When Drew Davis of Tippingpoint Labs first brought up how "Finding Nemo" could act as the rationale for securing added budget for content marketing, I thought something was fishy. Why would a Pixar fish flick -- albeit the most successful DVD ever -- provide suitable ammo to change the budgetary habits of a CMO?
Most companies invest a huge percentage of their budget in buying time and space – advertising, PR, and so forth – but much less on creating the actual message. Consider the Geico example that was shared in the Content Marketing World session:
- Geico has a $745mm marketing/advertising budget.
- Geico has 19 types of insurance. That’s $39mm (and change) for each insurance type if they were to divide the budget equally.
- $35mm goes to buying time and space -- blank pages, air, and so forth. Only $4mm for the messaging.
Now invert that budget allotment.
"Finding Nemo" had an $87 million budget. Eighty percent of the budget, according to Drew, was spent on making the film. The remaining 20% was spent on marketing the film. Again: 80% for creating the actual content, 20% on marketing it.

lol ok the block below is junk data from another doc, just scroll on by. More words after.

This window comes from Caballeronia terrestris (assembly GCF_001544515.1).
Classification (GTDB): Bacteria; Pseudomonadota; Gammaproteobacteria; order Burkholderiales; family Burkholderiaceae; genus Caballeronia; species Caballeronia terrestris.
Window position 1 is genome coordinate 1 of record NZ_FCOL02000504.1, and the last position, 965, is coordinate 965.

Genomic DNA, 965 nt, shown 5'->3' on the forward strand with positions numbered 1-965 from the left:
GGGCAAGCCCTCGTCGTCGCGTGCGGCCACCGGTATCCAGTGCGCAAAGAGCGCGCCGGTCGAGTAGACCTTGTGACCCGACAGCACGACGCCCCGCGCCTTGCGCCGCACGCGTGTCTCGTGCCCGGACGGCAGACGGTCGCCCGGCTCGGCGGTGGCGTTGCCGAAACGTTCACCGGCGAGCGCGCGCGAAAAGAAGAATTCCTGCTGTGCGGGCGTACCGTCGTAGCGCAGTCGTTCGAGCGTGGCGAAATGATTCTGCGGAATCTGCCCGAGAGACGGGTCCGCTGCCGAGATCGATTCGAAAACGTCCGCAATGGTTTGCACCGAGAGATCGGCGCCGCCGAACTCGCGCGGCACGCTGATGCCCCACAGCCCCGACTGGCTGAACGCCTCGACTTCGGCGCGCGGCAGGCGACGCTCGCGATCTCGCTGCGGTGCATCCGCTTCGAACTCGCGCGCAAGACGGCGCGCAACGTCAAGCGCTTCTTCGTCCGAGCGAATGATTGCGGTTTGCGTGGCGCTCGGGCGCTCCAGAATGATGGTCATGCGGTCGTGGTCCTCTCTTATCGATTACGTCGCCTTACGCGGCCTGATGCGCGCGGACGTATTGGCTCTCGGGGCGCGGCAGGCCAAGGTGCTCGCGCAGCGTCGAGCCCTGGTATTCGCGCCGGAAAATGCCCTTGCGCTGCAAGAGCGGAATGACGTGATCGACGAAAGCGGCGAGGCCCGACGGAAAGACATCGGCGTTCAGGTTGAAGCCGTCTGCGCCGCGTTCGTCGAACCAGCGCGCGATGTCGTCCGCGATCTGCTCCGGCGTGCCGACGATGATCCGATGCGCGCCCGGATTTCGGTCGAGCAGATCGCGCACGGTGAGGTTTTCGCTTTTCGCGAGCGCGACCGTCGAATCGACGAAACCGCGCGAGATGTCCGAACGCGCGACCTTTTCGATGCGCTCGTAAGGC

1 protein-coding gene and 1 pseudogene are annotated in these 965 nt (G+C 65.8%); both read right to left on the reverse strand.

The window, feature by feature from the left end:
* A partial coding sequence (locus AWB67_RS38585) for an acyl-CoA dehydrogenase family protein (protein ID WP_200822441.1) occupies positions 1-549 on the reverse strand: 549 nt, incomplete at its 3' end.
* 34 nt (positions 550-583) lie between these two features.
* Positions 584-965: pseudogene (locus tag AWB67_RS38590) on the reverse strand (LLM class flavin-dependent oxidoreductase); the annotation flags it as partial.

The results? Great content triggered significant action and created a demand. "Finding Nemo" is the No. 1 selling DVD of all time, and a term, “The Nemo Effect” – a rush to purchase clownfish that depleted clownfish counts worldwide (this really happened!) – was coined.
Geico has been wildly successful – you can’t swing a gecko without hitting some form of Geico outreach. Is this attributed to deft messaging or massive amounts of placement? But how much better could it be? What if Geico invested $35mm in ongoing content creation/messaging and $4mm in marketing/advertising? What if your company inverted this kind of messaging vs. marketing/advertising spend and invested in content creation for your audience(s) that creates demand?
Drew’s message to a CMO is this: If you want to increase awareness, buy ads. If you want to increase demand, create content.
I’d put my money on demand.
What do you think?